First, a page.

On Monday, the Basic Court of Prizren sentenced Darko Tasic to 22 years imprisonment for war crimes related to the Krusha e Vogel massacre. Here, relatives and survivors recall the day that 113 of their neighbours and family members were killed.
Sunday, Krusha e Vogel
71-year-old Ajshe Shehu from Krusha e Vogel lost her husband and four sons during a massacre in the village by Serbian paramilitary forces on March 26, 1999. She tells Prishtina Insight that the 21 years since have left her filled with despair.
Her emotional story is interrupted by villagers entering her garden, asking for photos of her loved ones. They want to exhibit them on Monday in front of the Basic Court of Prizren, where the final verdict will be issued in the trial of Darko Tasic, who is charged with committing war crimes relating to the massacre.
Sitting on the sofa, photos of Shehu’s loved ones that were killed by Serb paramilitary forces sit above her and fill the walls of the house. The same forces separated Shehu and dozens of other women from the men in their families, minutes before they were lined up to be executed.
“When they divided us from the men, the Serbs in the village told us: ‘You women either go to Albania or get killed in the River Drin’ and ordered us to leave the village,” she recalls.
Exiting Krusha with the other women, Shehu remembers the last time she saw her husband and four sons. Turning back, she saw her youngest son, 18-year-old Nait, with his cousins. “I said to him: ‘Oh Nait, how can I leave you here?’ He looked at me with tears in his eyes,” recalls Shehu, choking back tears.
The paramilitary groups that expelled Shehu and the other women were not unknown to the residents of Krusha. The same people were living together with them peacefully before the war started, which gave Shehu hope that her family wouldn’t be killed.
But by the time she reached the graveyard at the end of the village, the sound of gunfire was almost constant. Shehu remembers telling the other women that she knew in her heart that her husband and sons had been killed.
With Krusha shelled and burnt to the ground, the women sheltered in a nearby village, where Shehu, her daughter and daughter-in-law, took the decision to leave Kosovo for Albania. However, news of the fate of her husband and sons arrived before they started their journey.
“Qamil [a resident of the village] came at midnight and told us: ‘All of them were killed. Only five or six managed to survive.’ All the women began to cry,” Shehu says. “It was at that moment that I wondered whether I should go to Albania or kill myself in the River Drin.”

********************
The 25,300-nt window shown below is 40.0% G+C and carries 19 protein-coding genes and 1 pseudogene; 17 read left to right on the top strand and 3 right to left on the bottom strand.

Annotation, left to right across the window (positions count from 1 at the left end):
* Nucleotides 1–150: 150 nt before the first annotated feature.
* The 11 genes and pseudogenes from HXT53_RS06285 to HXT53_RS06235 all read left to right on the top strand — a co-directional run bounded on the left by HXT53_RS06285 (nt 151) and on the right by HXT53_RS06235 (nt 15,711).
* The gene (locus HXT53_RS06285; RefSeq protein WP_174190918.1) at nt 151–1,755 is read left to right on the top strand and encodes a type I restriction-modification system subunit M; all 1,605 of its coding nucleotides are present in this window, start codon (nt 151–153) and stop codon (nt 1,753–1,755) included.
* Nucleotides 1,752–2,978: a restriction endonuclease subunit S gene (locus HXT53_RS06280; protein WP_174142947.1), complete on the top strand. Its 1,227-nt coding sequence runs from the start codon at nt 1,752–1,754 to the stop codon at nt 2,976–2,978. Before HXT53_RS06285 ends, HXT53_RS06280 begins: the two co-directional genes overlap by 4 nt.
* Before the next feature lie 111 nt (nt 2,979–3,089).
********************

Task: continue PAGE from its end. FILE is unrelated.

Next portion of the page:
When the war ended, Shehu returned from Albania to Krusha e Vogel and began looking for the remains of her husband and sons. She discovered her husband’s head and part of his jacket, but her four sons continue to be among the 68 people still missing from Krusha e Vogel out of the 113 that were killed.
After the war, Shehu says that her life had no meaning, and that working in the garden during the summer is all that helps her overcome the darkness. “If it wasn’t for this garden, I would go mad,” she says.
Outraged with Kosovo those responsible for investigating the crimes, she says that she has lost hope that the remains of her sons will be returned or that there will be any justice for the massacre in Krusha e Vogel. “I will demand justice as long as I live,” Shehu says. “I cannot forget Nait’s white face and the tears falling down his cheek when I saw him for the very last time.”
‘It was because I was underneath the bodies that I survived’
Bajram Zyfliu is among the six people who survived after being lined up to be executed in Krusha e Vogel on March 26. The memories of what he saw that day continue to haunt him 21 years later, and he tells Prishtina Insight that not a day passes without his mind taking him back to what happened.
In the line-up alongside him were teenage boys and men as old as 80. After they had all been gathered together, Serbian forces sent them into a two-room house and began shooting. “When the execution started, some bodies fell on top of me,” Zylfiu recalls. “It was because I was underneath the bodies that I survived.”